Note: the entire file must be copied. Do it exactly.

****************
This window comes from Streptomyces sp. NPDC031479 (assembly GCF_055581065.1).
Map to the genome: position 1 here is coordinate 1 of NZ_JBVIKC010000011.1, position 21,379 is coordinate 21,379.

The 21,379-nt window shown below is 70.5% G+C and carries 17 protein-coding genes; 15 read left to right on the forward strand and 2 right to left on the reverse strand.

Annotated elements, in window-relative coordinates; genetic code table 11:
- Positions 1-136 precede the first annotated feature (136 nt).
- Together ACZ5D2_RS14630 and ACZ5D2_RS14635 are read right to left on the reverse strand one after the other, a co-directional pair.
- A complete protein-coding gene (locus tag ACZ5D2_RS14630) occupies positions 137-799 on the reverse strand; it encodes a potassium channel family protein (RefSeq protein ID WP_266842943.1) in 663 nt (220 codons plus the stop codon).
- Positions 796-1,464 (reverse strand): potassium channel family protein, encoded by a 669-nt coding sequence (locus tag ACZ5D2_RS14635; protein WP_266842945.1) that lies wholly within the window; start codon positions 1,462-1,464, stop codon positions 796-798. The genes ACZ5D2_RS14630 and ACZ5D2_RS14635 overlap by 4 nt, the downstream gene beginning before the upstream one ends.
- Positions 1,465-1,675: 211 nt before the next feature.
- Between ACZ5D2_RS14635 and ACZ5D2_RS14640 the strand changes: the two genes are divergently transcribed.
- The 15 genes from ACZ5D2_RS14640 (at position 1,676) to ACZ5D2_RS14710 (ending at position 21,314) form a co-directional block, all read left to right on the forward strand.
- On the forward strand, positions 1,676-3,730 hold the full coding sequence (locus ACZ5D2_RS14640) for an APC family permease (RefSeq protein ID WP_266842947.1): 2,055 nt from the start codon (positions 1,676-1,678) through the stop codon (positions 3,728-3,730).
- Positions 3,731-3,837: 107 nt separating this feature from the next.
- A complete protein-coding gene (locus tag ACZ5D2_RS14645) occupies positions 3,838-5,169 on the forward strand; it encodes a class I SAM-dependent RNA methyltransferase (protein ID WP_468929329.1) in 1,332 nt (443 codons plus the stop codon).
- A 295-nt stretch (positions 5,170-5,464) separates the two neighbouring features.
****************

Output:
This window comes from Streptomyces sp. NPDC031479 (assembly GCF_055581065.1).
Map to the genome: position 1 here is coordinate 1 of NZ_JBVIKC010000011.1, position 21,379 is coordinate 21,379.

The 21,379-nt window shown below is 70.5% G+C and carries 17 protein-coding genes; 15 read left to right on the forward strand and 2 right to left on the reverse strand.

Annotated elements, in window-relative coordinates; genetic code table 11:
- Positions 1-136 precede the first annotated feature (136 nt).
- Together ACZ5D2_RS14630 and ACZ5D2_RS14635 are read right to left on the reverse strand one after the other, a co-directional pair.
- A complete protein-coding gene (locus tag ACZ5D2_RS14630) occupies positions 137-799 on the reverse strand; it encodes a potassium channel family protein (RefSeq protein ID WP_266842943.1) in 663 nt (220 codons plus the stop codon).
- Positions 796-1,464 (reverse strand): potassium channel family protein, encoded by a 669-nt coding sequence (locus tag ACZ5D2_RS14635; protein WP_266842945.1) that lies wholly within the window; start codon positions 1,462-1,464, stop codon positions 796-798. The genes ACZ5D2_RS14630 and ACZ5D2_RS14635 overlap by 4 nt, the downstream gene beginning before the upstream one ends.
- Positions 1,465-1,675: 211 nt before the next feature.
- Between ACZ5D2_RS14635 and ACZ5D2_RS14640 the strand changes: the two genes are divergently transcribed.
- The 15 genes from ACZ5D2_RS14640 (at position 1,676) to ACZ5D2_RS14710 (ending at position 21,314) form a co-directional block, all read left to right on the forward strand.
- On the forward strand, positions 1,676-3,730 hold the full coding sequence (locus ACZ5D2_RS14640) for an APC family permease (RefSeq protein ID WP_266842947.1): 2,055 nt from the start codon (positions 1,676-1,678) through the stop codon (positions 3,728-3,730).
- Positions 3,731-3,837: 107 nt separating this feature from the next.
- A complete protein-coding gene (locus tag ACZ5D2_RS14645) occupies positions 3,838-5,169 on the forward strand; it encodes a class I SAM-dependent RNA methyltransferase (protein ID WP_468929329.1) in 1,332 nt (443 codons plus the stop codon).
- A 295-nt stretch (positions 5,170-5,464) separates the two neighbouring features.